Coffee was first eaten as a food by nomadic mountain warriors of the Galla tribe in Ethiopia sometime between 575 and 850 A.D. This was before coffee was made into a beverage around 1000-1300. Coffee beans were originally crushed and rolled into balls of animal fat and used for quick hits of energy.
Ethiopian cookbooks often include a form of this ancient recipe, which often calls for fire-roasting beans then mixing them with butter, salt, onion, cumin, basil, cardamom, oregano, turmeric and fenugreek.
The discovery of the coffee bean is shrouded in legend around a goat-ordered named Kaldi who noticed his goats behaving strangely after eating some berries from a nearby bush. Kaldi tried the beans himself and soon after started dancing around excitedly with his goats.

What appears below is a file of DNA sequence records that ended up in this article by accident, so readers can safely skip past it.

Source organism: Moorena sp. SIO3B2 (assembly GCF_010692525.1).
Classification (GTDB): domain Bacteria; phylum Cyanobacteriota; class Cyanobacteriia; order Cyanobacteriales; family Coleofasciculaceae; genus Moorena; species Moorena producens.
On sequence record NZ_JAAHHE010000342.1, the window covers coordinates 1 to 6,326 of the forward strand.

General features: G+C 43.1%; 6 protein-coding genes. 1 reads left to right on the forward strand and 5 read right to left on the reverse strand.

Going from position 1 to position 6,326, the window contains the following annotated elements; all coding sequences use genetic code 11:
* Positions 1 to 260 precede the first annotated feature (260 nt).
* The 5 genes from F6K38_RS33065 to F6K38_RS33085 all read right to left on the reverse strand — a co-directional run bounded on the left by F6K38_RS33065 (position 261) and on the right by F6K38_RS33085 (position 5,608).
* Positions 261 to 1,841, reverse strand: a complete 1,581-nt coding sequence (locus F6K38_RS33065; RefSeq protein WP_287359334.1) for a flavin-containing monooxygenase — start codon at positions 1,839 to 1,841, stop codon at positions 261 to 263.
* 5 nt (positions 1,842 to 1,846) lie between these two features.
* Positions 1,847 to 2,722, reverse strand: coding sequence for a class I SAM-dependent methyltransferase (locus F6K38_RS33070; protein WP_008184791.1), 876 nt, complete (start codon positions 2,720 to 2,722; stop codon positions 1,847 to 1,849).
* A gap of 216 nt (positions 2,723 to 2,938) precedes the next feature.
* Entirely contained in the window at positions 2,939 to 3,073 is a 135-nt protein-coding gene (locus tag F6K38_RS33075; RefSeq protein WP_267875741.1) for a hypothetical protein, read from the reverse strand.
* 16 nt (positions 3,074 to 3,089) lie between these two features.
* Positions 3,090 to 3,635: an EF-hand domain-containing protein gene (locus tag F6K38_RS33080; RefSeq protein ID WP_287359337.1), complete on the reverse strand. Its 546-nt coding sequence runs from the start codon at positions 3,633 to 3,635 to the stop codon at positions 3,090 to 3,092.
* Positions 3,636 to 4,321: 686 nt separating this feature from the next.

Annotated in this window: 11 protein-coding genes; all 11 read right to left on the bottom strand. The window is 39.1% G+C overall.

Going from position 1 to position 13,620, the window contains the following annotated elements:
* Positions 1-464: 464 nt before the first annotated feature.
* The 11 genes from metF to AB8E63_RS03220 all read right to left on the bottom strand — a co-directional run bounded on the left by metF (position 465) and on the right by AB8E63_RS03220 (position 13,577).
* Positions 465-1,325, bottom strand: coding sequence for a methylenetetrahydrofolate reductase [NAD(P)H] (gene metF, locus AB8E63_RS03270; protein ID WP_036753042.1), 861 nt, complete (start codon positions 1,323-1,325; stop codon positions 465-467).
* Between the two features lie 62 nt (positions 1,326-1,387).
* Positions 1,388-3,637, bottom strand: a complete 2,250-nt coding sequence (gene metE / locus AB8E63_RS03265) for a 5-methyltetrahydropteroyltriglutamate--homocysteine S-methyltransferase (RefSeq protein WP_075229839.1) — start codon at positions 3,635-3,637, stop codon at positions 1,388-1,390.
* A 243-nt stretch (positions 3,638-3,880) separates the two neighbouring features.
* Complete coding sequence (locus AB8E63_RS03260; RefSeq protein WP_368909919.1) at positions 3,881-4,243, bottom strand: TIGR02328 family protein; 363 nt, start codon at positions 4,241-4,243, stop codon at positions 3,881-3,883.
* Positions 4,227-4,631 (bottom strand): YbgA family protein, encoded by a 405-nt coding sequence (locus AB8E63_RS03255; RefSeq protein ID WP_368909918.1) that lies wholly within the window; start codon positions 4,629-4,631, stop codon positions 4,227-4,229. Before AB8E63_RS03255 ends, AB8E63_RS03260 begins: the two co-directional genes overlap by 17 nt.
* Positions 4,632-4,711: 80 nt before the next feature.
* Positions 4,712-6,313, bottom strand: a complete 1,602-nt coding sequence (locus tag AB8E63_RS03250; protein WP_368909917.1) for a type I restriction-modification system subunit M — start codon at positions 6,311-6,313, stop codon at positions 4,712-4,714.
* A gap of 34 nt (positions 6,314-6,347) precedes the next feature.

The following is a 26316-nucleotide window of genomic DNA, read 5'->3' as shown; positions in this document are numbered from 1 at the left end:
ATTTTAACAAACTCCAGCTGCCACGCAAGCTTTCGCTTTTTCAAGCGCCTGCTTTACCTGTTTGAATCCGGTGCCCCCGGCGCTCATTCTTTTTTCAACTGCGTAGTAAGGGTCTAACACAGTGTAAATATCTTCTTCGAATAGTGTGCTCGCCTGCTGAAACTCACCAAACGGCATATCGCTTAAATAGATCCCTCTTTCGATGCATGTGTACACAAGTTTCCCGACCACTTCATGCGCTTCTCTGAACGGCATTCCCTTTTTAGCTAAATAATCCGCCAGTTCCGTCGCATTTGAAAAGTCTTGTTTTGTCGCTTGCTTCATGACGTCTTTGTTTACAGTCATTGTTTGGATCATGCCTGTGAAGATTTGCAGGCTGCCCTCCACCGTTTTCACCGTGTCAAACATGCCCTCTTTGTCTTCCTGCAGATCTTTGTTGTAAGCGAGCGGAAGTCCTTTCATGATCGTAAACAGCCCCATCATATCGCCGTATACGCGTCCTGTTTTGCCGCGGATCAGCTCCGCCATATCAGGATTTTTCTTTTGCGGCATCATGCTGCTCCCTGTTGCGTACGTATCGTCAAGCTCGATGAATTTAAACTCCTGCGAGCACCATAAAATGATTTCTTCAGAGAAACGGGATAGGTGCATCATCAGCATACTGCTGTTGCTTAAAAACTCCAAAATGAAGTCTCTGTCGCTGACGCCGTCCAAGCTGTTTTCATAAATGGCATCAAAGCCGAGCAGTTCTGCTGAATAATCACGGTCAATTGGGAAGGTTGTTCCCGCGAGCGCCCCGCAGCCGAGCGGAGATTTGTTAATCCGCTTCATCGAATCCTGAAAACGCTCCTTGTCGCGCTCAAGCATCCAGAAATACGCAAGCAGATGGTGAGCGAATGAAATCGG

The legend continues with a monk from a local monetary noticing Kaldi’s new berry-eating habit who then tries the beans for himself. The monk has the idea to boil the beans to produce a drink to sip during long prayers. Soon the news spread among other monasteries and the rest is history.
The coffee plant has traveled all over the world for many hundreds of years, serving as a centerpiece of reform and controversy every step of the way, until eventually reaching the United States in 1809 when beans from Brazil were imported into Salem, Massachusetts.
To pay homage to the legend of the coffee bean, we choose Sidamo, Ethiopia, as the origin of bean for our medium roast. The Sidamo has the “goldilocks’ effect in that it is always “just right.”
You can buy Sidamo Medium Roast here.